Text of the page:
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Fiona Hyslop used her statement to Parliament to appoint Robert Smith (aka Lord Kelvin) to support Higgins “to gather the views on the business aspects of the economic response”.  A former investment banker, Smith is the pre-eminent leader of the Scottish business class.  Like Branson, he even owns his own island, not to mention vineyards in South Africa.  Last year Derek Mackay appointed Smith as chair of Scottish Enterprise, with a modest annual pay packet of £44,520, for 1.75 days a week.  Smith is also chairman of the British Business Bank (which manages the Treasury’s virus bailouts for companies) and Forth Ports (a strategic land and property developer as well as a logistics group).  And yes, he chaired the infamous Smith Commission after the 2014 independence referendum.
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True, the new recovery group includes Graham Smith, outgoing STUC Secretary and a Yes supporter. But Smith retires next month.  Why not appoint his successor, Rozanne Foyer?  Also on board is Sir Anton Muscatelli, boss of my alma mater, Glasgow University (latest salary: £342,200).  Muscatelli is a liberal, pro-Europe economist whose recent report for the Scottish Government on industrial innovation recommended boosting research and development spending to £1.7bn by 2025. Frankly, that’s less than a third of what they spend now in Norway or Denmark, and fully an eighth of the Israeli figure. In other words, Muscatelli will not be recommending anything radical, even in bourgeois economic terms.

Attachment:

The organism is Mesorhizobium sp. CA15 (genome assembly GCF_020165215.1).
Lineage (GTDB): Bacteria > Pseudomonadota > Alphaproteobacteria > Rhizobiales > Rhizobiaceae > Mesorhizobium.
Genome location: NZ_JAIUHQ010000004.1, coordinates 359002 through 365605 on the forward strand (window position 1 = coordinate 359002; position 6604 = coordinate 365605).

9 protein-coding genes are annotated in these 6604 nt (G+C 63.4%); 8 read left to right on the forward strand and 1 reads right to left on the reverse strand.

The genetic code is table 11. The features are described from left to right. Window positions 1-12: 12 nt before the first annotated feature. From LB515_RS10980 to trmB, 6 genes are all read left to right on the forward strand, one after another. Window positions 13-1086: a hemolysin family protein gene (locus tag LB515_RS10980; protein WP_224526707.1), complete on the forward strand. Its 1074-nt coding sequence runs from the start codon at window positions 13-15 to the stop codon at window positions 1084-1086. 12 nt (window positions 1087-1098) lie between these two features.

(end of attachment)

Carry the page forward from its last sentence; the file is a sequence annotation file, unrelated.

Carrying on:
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Next on the list of recovery advisors is “Dame” Sue Bruce.  As Chief Executive of Edinburgh Council, she strong-armed the Scottish Government into subsidising the giant US investment and property conglomerate Nuveen to rebuild the St James Centre. Nuveen, readers of Bella will remember, makes its dosh from burning large tracts of the Brazilian savannah (and wildlife) to turn into agribusiness. Why either Edinburgh Council or the Scottish Government is subsidising American finance capital I cannot fathom, but “Dame” Sue is party to the game. Having retired from the Capital’s local government she is now on the board of Scottish and Southern Energy.  Last year, SSE moved its Scottish and UK business into a new Swiss holding company.  SSE explained it had done so because of Labour Party’s pledge to take energy into state ownership.  So much for “Dame” Sue’s commitment to the Scottish economy or taxpayer.
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Next up is the maverick energy economist Dieter Helm – because no advisory panel is ever complete without adding an Oxford academic, to ensure the British Establishment is always kowtowed to. Helms gives the impression of being a “green” economist, but he is a vocal critic of wind power, which he claims is over-priced. Which perhaps explains why Helms was appointed by Theresa May (remember her?) to head up a review of the financial cost of energy in the UK.  Helms is also a big supporter of more natural gas, which will please the energy giants.
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I note that Fiona Hyslop, in her statement to Parliament, went out of her way to mention Big Energy: “We continue to work closely with the UK Government and Oil and Gas UK to assess what more can be done to support the sector during its immediate and longer terms challenges”.  Taken together with Helms’ appointment to the recovery commission, assume there will be a high priority in rebooting North Sea fossil fuel production.  Just the opposite is required.